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Two Mac viruses strike at the heart of the platform’s secure image

For years, Mac users have been safe in the knowledge that their platform was relatively safe from malware. A combination of the lower number of users on the platform, less attention from security researchers and, in general, fewer security holes in the operating system than Windows has led to a history generally free of damaging viruses and malware. So proud has Apple been of its security that it even ran several spots in its Mac vs PC ad campaign dedicated to the idea that Macs don’t get viruses.

But in quick succession, two new serious vulnerabilities in OS X have introduced Mac malware back into the conversation.

One exploits a weakness first confirmed in mid-July, which allows a malicious program that gains access to a Mac to run as though it is the administrator of the computer – a vulnerability known as “privilege escalation”. In doing so, it can bypass a lot of Apple’s security features, which rely on appropriately limiting the ability of downloaded code from affecting the deeper functions of the operating system.

Stefan Esser, the German coder who discovered the exploit, heavily criticised Apple for having already patched it in the beta versions of its next operating system, Mac OS X El Capitan. The company, which did not respond to a request for comment from the Guardian, still has not fixed the flaw in the latest current version of Mac OS, Yosemite, nor in the beta for the next Yosemite patch.

“At the moment it is unclear if Apple knows about this security problem or not, because while it is already fixed in the first betas of OS X 10.11, it is left unpatched in the current release of OS X 10.10.4 or in the current beta of OS X 10.10.5,” Esser wrote.

Later, he tweeted that “Apple was informed about said bug months ago and as usual did the irresponsible to fix it for some beta half a year in the future only.

“That means Apple released the bug via a patch … 4 months before they want to ship the ‘fix’,” he added.

Now, Esser’s bug has been seen in the wild for the first time. Researchers from Malwarebytes discovered a new adware installer doing the rounds, which allowed the adware to embed itself into the operating system, and – crucially – allowed the adware to install itself without requiring the user’s password.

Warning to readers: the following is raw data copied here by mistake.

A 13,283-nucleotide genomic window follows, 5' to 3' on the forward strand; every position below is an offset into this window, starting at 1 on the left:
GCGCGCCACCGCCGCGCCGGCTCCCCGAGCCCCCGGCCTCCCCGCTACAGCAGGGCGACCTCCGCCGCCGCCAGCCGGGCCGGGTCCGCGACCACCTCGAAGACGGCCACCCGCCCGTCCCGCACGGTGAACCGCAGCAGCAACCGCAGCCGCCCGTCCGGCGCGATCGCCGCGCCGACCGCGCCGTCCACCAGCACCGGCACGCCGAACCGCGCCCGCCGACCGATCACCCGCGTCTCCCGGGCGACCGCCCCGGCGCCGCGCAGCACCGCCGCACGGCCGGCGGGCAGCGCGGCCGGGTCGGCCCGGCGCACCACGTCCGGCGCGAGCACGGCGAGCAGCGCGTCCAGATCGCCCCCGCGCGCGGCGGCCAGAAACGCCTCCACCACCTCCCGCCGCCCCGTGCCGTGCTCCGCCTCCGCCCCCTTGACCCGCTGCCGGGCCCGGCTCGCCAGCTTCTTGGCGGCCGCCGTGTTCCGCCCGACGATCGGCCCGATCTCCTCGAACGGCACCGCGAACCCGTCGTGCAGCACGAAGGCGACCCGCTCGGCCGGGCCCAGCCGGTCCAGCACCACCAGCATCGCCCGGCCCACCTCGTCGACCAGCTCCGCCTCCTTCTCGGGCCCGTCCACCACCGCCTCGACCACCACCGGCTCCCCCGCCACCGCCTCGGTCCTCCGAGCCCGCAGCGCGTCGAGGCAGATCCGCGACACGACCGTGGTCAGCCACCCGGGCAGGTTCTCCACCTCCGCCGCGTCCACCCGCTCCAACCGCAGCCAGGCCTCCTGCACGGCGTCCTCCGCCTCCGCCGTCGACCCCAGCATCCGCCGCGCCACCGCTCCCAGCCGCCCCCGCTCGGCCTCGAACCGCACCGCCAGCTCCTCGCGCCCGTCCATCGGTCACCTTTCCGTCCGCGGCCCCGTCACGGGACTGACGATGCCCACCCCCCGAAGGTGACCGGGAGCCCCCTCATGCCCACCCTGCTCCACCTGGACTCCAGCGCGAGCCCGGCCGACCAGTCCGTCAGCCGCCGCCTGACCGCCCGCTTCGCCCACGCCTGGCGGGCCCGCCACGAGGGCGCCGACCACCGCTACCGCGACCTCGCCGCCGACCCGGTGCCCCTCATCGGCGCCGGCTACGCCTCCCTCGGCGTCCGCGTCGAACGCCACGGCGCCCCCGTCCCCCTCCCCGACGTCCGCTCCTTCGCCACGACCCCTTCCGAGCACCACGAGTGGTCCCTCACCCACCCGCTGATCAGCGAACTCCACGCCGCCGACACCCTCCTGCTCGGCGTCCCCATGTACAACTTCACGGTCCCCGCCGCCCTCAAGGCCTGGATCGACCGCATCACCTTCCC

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Malwarebytes, which also criticises Esser for releasing the exploit without giving due notice to Apple, says: “This is obviously very bad news. Apple has evidently known about this issue for a while now … Unfortunately, Apple has not yet fixed this problem, and now it is beginning to bear fruit.”

At the same time, a very different exploit is about to be revealed to researchers at the Black Hat security conference in Las Vegas. It uses a bundle of weaknesses in the firmware of a computer, the embedded operating system which runs the lowest-level functions such as fans, power supply units, and USB ports, and lets the researchers overwrite that software with their own code, and five of these six weaknesses are present on Macs as well as PCs.

The researchers notified Apple, which has patched two of the vulnerabilities, but three remain unpatched.

Worse still, researchers managed to write a proof of concept attack which uses the weakness to create a “worm”: a virus which can spread from MacBook to MacBook directly. A deliberately infected email can infect the first MacBook, which then automatically attempts to infect any other hardware physically connected to it, such as Apple’s ethernet adapters. If that hardware is later plugged into an uninfected computer, the worm spreads further.

“People are unaware that these small cheap devices can actually infect their firmware,” researcher Xeno Kovah told Wired. “You could get a worm started all around the world that’s spreading very low and slow. If people don’t have awareness that attacks can be happening at this level then they’re going to have their guard down and an attack will be able to completely subvert their system.”

The worm, called “Thunderstrike 2”, bears a similarity to a previous proof-of-concept attack called BadUSB, which let attackers reprogram almost any USB device to attack hardware. But even that attack hadn’t been turned into a worm, limiting the potential damage.


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